A detour from the road about to be paved that connects it with the city of Guayaramerín, allows entry to Cachuela Esperanza, the former headquarters of the Casa Suárez, whose historical buildings remain there to remind us of the shameful time of the years of the boom of rubber, and that will be flooded, along with the entire population, now dedicated to tourism (the cachelas - river rapids - are impressive and the beaches, very beautiful), if the hydroelectric project mentioned above takes place.
Here you cross the Beni river. If you're very lucky, you'll do it on the prefectural ramshackle pontoon. If not, you will have to beg to be crossed by the modern and fast pontoon of the Maderas Bolivianas Etienne company, Mabet by its acronym, which moves dozens of trucks per day. Trucks carrying wood. Without any control, except that of the company itself. As we crossed the river, we entered the dominions of the Lords of Wood, with their police, their bars, their dams. A country within another country. The forest concession is ironically called Los Indios.
In this forest concession - which should be in the process of being abolished given the new Political Constitution of the Plurinational State and that even under the laws in force in the neoliberal stage only represents the right to use the forest for the extraction of wood and no type of proprietary right on the land, much less the restriction of the right of free movement and movement through the sovereign territory of Bolivia, it is acted as if Nicolás Suárez were still alive.
A few kilometers after leaving behind Puerto Consuelo –where the pontoon disembarks and re-enters the department of Pando-, there is the company's gate that blocks the entire road. Inside, there is a private security police booth whose managers are responsible for registering anyone who enters what they say is "private property", including the road itself. From now on, we refuse to register. We were also warned about the entry and exit times.
From there the land of Mabet began within the no man's land. Four hours further inland (we saw the demarcation signs for two other concessions: Río Negro, also owned by Mabet, and San Joaquín) we arrived at the Río Negro, a fluvial artery that connects the entire eastern part of the department and empties into international waters. of the Abuná River, arcifine boundary between Bolivia and Brazil.
If the presence of private police and roadblocks was enough to get outraged, what we saw in the Negro river was already maddening: the company had built a dam of logs and earth to make the trucks pass, interrupting the normal course of the water, its animal life and that of the riverside settlers.
The dammed water is the lair of one of the jungle titans and had already claimed its first victim: a young chestnut tree, whose name no one knew since there are hundreds who throw themselves into the forest each harvest season, had been devoured by a sicuri (anaconda) at the end of the summer. As of now, that death was not published in the newspapers.
When we left the Los Indios Concession, there were still issues to be surprised about. We went to the booth of the National Police of Puerto Consuelo to complain and denounce what is happening in the Country of Wood within the country called Bolivia. One of the policemen began to point out two people and said of them that they were drug traffickers, another of the endemic evils of the Amazon. The following dialogue was played, words more, words less:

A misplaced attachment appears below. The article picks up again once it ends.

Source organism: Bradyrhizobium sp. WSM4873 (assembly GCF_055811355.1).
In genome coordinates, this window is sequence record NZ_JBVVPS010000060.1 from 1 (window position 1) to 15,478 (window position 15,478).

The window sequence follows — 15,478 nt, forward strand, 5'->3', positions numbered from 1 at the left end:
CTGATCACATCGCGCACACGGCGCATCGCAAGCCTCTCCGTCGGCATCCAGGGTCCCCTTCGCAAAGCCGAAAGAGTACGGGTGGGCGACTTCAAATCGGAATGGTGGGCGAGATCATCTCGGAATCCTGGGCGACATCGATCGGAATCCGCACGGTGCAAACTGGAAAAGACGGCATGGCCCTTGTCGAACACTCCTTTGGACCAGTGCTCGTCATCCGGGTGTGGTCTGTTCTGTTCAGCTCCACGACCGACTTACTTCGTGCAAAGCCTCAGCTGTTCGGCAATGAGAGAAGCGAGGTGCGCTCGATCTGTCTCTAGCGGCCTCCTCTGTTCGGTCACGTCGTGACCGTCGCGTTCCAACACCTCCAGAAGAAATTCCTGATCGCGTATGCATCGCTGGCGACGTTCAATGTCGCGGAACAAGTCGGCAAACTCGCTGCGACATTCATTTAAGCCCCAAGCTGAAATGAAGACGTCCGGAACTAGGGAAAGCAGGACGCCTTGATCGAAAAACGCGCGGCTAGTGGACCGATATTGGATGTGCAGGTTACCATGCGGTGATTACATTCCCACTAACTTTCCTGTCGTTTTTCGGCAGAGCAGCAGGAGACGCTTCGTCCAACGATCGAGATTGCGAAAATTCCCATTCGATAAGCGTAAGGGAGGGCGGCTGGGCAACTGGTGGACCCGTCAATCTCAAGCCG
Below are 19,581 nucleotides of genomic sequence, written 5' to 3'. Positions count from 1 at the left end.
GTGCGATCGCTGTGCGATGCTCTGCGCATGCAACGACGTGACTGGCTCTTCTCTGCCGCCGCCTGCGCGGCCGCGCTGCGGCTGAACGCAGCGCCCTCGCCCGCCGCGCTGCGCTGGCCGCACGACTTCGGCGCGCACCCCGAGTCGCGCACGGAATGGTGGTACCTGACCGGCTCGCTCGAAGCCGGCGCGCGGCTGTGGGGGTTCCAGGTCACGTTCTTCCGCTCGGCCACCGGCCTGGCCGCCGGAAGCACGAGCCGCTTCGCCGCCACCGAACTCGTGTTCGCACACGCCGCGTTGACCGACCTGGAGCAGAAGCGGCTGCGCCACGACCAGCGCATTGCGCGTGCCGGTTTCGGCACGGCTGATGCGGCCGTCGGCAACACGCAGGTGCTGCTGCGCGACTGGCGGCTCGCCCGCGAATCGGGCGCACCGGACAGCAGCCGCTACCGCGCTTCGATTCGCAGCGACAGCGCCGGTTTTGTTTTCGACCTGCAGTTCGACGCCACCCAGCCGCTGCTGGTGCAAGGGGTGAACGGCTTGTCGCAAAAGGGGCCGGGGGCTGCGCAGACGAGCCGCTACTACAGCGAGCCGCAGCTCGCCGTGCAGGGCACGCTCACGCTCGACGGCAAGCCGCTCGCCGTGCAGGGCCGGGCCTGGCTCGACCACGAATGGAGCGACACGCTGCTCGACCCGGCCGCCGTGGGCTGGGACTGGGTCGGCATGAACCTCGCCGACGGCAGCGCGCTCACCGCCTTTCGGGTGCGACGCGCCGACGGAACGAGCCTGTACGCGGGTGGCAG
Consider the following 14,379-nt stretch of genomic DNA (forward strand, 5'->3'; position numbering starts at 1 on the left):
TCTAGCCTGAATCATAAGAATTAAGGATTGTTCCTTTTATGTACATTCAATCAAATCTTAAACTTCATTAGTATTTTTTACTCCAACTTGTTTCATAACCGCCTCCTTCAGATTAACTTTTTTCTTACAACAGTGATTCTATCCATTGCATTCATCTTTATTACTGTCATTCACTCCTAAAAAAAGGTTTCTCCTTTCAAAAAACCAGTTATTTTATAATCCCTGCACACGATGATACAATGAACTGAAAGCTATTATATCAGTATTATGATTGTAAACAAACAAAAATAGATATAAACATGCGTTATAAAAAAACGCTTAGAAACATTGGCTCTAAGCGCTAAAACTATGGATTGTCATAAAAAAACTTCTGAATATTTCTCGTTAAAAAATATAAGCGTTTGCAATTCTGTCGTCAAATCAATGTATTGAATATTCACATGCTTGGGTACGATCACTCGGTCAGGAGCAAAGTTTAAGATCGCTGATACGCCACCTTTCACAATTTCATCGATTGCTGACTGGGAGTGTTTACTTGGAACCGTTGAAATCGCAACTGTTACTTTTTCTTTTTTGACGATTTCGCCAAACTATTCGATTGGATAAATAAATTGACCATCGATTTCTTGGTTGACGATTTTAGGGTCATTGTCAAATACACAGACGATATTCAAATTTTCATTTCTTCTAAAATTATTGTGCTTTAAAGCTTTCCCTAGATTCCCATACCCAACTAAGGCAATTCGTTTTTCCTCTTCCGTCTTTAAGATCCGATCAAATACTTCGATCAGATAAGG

- You are here to enforce the laws ... right?
- Yeah right.
- And then, if they are known drug traffickers, why don't you arrest them?
- Because they kill here. And it is not for me that I am afraid, if not for my family, sir.
Red Zone: truths that lacerate the conscience in no man's land; truths that everyone knows and few count in no man's land. Truths of the earth that should cease to belong to anyone and return to belong to those who always cared for it to make it the home of all.
* * *
So far this urgent chronicle as a result of a month-long trip to document the state of the human, social and environmental rights in the northern Bolivian Amazon.
What we assumed, a priori, to be terrible became fearful, stark and heartbreaking. The need for the State (over the abstract right of the State proclaimed by Álvaro García Linera) is becoming more and more evident.
A State, like ours, a pioneer in the world in the recognition of the rights of indigenous peoples and peasant communities, urgently manifests itself in a concrete, creative and effective way in the vast Amazon. It did not reach the undoubted fact of having stopped the killings that began a year ago: we must end the system, the apparatus and the superstructure that make killing in the Amazon a normal, habitual, predictable event.
The only way that this essential presence of a pro-life state is full, deactivating the persistence of a state of affairs dominated by terror and landlord power and promoting the absolute validity of human rights, is by listening to the voice of the victims, which is the most liberating form of protection.
If Evo listened to the social organizations of Pando, if he agreed on departmental policies with them, the change would begin in the Amazon. The change that all the Amazonian people long for.
Otherwise, the executioners will return and the rivers of the jungle will turn red again. Otherwise, no man's land will be more alien than ever and the fate of the peasants and indigenous people of Pando will be in their hands alone. And from them, and I want this to be understood and assumed in depth, not only their destiny depends, but also ours.
In no man's land the fate of everyone's land is at stake.
Río Abajo, October 6, 2009